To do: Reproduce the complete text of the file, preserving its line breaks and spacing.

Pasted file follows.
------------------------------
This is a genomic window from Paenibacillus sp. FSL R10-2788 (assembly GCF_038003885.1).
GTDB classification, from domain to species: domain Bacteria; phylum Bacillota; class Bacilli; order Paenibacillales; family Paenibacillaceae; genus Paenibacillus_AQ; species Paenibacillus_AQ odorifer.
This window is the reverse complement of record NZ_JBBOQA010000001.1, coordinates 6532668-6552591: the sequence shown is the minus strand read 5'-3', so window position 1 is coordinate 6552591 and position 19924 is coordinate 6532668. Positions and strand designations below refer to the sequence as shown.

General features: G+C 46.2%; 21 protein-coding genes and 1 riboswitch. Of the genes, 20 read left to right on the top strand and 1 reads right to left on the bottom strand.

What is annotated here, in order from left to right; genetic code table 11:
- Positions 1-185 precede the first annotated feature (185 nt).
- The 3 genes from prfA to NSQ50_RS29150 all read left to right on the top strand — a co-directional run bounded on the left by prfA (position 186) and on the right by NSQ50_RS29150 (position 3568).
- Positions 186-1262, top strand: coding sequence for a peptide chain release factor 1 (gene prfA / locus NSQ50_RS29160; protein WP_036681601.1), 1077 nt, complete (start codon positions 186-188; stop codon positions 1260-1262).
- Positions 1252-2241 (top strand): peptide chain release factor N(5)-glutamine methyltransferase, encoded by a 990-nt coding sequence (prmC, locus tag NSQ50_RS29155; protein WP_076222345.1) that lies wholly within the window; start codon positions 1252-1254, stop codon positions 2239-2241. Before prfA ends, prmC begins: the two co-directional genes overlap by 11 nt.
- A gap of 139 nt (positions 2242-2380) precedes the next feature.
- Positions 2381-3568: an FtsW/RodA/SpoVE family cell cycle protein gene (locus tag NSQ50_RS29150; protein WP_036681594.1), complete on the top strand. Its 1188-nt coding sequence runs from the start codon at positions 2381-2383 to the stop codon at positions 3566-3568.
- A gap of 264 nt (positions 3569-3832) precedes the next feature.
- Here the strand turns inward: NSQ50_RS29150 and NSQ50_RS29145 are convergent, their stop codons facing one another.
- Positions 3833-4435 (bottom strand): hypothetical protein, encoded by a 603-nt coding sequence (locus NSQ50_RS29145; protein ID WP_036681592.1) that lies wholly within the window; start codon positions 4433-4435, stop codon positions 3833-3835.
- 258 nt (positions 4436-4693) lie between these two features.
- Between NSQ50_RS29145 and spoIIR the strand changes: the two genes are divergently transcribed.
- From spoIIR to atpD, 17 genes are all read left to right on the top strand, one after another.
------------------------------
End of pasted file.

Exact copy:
This is a genomic window from Paenibacillus sp. FSL R10-2788 (assembly GCF_038003885.1).
GTDB classification, from domain to species: domain Bacteria; phylum Bacillota; class Bacilli; order Paenibacillales; family Paenibacillaceae; genus Paenibacillus_AQ; species Paenibacillus_AQ odorifer.
This window is the reverse complement of record NZ_JBBOQA010000001.1, coordinates 6532668-6552591: the sequence shown is the minus strand read 5'-3', so window position 1 is coordinate 6552591 and position 19924 is coordinate 6532668. Positions and strand designations below refer to the sequence as shown.

General features: G+C 46.2%; 21 protein-coding genes and 1 riboswitch. Of the genes, 20 read left to right on the top strand and 1 reads right to left on the bottom strand.

What is annotated here, in order from left to right; genetic code table 11:
- Positions 1-185 precede the first annotated feature (185 nt).
- The 3 genes from prfA to NSQ50_RS29150 all read left to right on the top strand — a co-directional run bounded on the left by prfA (position 186) and on the right by NSQ50_RS29150 (position 3568).
- Positions 186-1262, top strand: coding sequence for a peptide chain release factor 1 (gene prfA / locus NSQ50_RS29160; protein WP_036681601.1), 1077 nt, complete (start codon positions 186-188; stop codon positions 1260-1262).
- Positions 1252-2241 (top strand): peptide chain release factor N(5)-glutamine methyltransferase, encoded by a 990-nt coding sequence (prmC, locus tag NSQ50_RS29155; protein WP_076222345.1) that lies wholly within the window; start codon positions 1252-1254, stop codon positions 2239-2241. Before prfA ends, prmC begins: the two co-directional genes overlap by 11 nt.
- A gap of 139 nt (positions 2242-2380) precedes the next feature.
- Positions 2381-3568: an FtsW/RodA/SpoVE family cell cycle protein gene (locus tag NSQ50_RS29150; protein WP_036681594.1), complete on the top strand. Its 1188-nt coding sequence runs from the start codon at positions 2381-2383 to the stop codon at positions 3566-3568.
- A gap of 264 nt (positions 3569-3832) precedes the next feature.
- Here the strand turns inward: NSQ50_RS29150 and NSQ50_RS29145 are convergent, their stop codons facing one another.
- Positions 3833-4435 (bottom strand): hypothetical protein, encoded by a 603-nt coding sequence (locus NSQ50_RS29145; protein ID WP_036681592.1) that lies wholly within the window; start codon positions 4433-4435, stop codon positions 3833-3835.
- 258 nt (positions 4436-4693) lie between these two features.
- Between NSQ50_RS29145 and spoIIR the strand changes: the two genes are divergently transcribed.
- From spoIIR to atpD, 17 genes are all read left to right on the top strand, one after another.